The Internet in Kashmir is Dead

The internet in Kashmir is dead. India pulled the plug on internet services several weeks ago in an effort to control protests and strikes in the beleaguered area. Initially only social media such as Twitter, Instagram, and Facebook, were shut down by the Indian authorities, but as the country spiraled down into further chaos the administration in New Delhi decided to cut off internet access completely. Technology experts warn that state-sanctioned internet bans will only inflame the passions of extremists on both sides of the issue in Kashmir, and that without normal internet access there is a good chance that rogue internet providers will move in to take advantage of the situation.

Kashmir is located in northwestern India, where the border with Pakistan has always been both porous and disputed. When the country was partitioned back in 1947 hundreds of thousands of Hindus and Muslims battled for supremacy in the area, with horrific civilian casualties. Today the area is still a hotbed of both Muslim and Hindu extremists, and is still a bone of contention between Pakistan and India — both of which now possess a nuclear arsenal and have indicated in the past that it could be used to settle the Kashmir dispute once and for all.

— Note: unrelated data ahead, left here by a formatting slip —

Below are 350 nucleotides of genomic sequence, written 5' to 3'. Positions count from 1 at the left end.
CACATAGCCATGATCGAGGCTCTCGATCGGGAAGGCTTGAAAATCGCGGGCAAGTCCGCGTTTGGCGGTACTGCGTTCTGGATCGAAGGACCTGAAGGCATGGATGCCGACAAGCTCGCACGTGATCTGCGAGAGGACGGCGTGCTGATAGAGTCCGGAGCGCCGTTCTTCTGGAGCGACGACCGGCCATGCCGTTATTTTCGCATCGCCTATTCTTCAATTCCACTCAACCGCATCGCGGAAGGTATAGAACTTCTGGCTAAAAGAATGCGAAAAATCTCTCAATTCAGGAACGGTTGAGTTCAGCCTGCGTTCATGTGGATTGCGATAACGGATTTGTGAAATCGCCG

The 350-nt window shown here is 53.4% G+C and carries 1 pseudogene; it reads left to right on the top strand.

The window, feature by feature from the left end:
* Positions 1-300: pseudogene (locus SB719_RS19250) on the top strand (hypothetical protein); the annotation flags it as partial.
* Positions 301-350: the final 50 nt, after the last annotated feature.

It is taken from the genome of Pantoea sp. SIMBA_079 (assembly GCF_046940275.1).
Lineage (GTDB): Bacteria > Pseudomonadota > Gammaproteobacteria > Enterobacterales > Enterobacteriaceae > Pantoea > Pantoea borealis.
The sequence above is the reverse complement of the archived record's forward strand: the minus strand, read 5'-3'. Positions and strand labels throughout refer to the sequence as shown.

News reports out of Kashmir are currently heavily censored, but reports are leaking out that pharmacies in the area are running out of basic medicines because they can’t reorder online. Government employees are not being paid, since they salaries are automatically deposited in banks via the internet. The power grid, which has always been shaky even at the best of times, is now becoming so undependable that most towns and villages are plunged into darkness for several hours each night and during the day factories are finding it difficult to meet production quotas because of blackouts. Food is becoming scarce, and since the police are not being paid because of the internet blockade there are fears they will become radicalized and refuse to maintain law and order.